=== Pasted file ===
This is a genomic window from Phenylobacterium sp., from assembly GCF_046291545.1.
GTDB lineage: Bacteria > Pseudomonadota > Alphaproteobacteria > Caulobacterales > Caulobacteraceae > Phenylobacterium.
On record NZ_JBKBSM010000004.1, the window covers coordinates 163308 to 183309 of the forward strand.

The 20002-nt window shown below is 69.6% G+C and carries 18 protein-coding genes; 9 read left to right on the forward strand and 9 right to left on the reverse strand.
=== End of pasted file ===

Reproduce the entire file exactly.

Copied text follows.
This is a genomic window from Phenylobacterium sp., from assembly GCF_046291545.1.
GTDB lineage: Bacteria > Pseudomonadota > Alphaproteobacteria > Caulobacterales > Caulobacteraceae > Phenylobacterium.
On record NZ_JBKBSM010000004.1, the window covers coordinates 163308 to 183309 of the forward strand.

The 20002-nt window shown below is 69.6% G+C and carries 18 protein-coding genes; 9 read left to right on the forward strand and 9 right to left on the reverse strand.